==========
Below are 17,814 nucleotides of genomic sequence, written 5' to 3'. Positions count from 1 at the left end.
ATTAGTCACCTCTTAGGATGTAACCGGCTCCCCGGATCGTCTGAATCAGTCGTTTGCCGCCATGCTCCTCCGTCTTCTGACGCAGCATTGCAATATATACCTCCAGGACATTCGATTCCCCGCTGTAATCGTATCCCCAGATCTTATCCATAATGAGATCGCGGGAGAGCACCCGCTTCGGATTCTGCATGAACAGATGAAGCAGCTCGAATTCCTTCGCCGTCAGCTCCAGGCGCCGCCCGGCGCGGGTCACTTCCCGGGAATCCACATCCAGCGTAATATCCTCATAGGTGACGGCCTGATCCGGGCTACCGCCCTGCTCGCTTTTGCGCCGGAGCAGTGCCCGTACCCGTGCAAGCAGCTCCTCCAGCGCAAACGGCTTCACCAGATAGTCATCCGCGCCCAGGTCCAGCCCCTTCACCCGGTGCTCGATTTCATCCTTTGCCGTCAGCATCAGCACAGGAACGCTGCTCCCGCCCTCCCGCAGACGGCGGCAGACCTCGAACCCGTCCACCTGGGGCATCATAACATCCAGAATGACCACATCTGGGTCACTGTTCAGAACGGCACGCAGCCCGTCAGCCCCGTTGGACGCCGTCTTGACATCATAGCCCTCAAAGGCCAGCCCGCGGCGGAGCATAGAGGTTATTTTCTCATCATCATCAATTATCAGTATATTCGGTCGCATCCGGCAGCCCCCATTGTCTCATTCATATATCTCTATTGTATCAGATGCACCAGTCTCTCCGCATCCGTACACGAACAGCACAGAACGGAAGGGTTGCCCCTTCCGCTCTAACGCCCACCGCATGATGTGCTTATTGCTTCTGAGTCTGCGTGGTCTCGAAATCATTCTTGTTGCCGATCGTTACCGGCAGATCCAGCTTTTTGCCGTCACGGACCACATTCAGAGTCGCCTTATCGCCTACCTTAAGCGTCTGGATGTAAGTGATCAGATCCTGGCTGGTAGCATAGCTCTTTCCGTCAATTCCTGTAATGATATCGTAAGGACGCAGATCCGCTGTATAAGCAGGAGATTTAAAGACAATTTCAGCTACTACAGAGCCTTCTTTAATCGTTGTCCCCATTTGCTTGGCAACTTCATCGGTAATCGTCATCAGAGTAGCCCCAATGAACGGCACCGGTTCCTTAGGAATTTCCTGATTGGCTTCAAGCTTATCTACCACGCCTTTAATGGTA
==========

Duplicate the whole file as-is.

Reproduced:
Below are 17,814 nucleotides of genomic sequence, written 5' to 3'. Positions count from 1 at the left end.
ATTAGTCACCTCTTAGGATGTAACCGGCTCCCCGGATCGTCTGAATCAGTCGTTTGCCGCCATGCTCCTCCGTCTTCTGACGCAGCATTGCAATATATACCTCCAGGACATTCGATTCCCCGCTGTAATCGTATCCCCAGATCTTATCCATAATGAGATCGCGGGAGAGCACCCGCTTCGGATTCTGCATGAACAGATGAAGCAGCTCGAATTCCTTCGCCGTCAGCTCCAGGCGCCGCCCGGCGCGGGTCACTTCCCGGGAATCCACATCCAGCGTAATATCCTCATAGGTGACGGCCTGATCCGGGCTACCGCCCTGCTCGCTTTTGCGCCGGAGCAGTGCCCGTACCCGTGCAAGCAGCTCCTCCAGCGCAAACGGCTTCACCAGATAGTCATCCGCGCCCAGGTCCAGCCCCTTCACCCGGTGCTCGATTTCATCCTTTGCCGTCAGCATCAGCACAGGAACGCTGCTCCCGCCCTCCCGCAGACGGCGGCAGACCTCGAACCCGTCCACCTGGGGCATCATAACATCCAGAATGACCACATCTGGGTCACTGTTCAGAACGGCACGCAGCCCGTCAGCCCCGTTGGACGCCGTCTTGACATCATAGCCCTCAAAGGCCAGCCCGCGGCGGAGCATAGAGGTTATTTTCTCATCATCATCAATTATCAGTATATTCGGTCGCATCCGGCAGCCCCCATTGTCTCATTCATATATCTCTATTGTATCAGATGCACCAGTCTCTCCGCATCCGTACACGAACAGCACAGAACGGAAGGGTTGCCCCTTCCGCTCTAACGCCCACCGCATGATGTGCTTATTGCTTCTGAGTCTGCGTGGTCTCGAAATCATTCTTGTTGCCGATCGTTACCGGCAGATCCAGCTTTTTGCCGTCACGGACCACATTCAGAGTCGCCTTATCGCCTACCTTAAGCGTCTGGATGTAAGTGATCAGATCCTGGCTGGTAGCATAGCTCTTTCCGTCAATTCCTGTAATGATATCGTAAGGACGCAGATCCGCTGTATAAGCAGGAGATTTAAAGACAATTTCAGCTACTACAGAGCCTTCTTTAATCGTTGTCCCCATTTGCTTGGCAACTTCATCGGTAATCGTCATCAGAGTAGCCCCAATGAACGGCACCGGTTCCTTAGGAATTTCCTGATTGGCTTCAAGCTTATCTACCACGCCTTTAATGGTA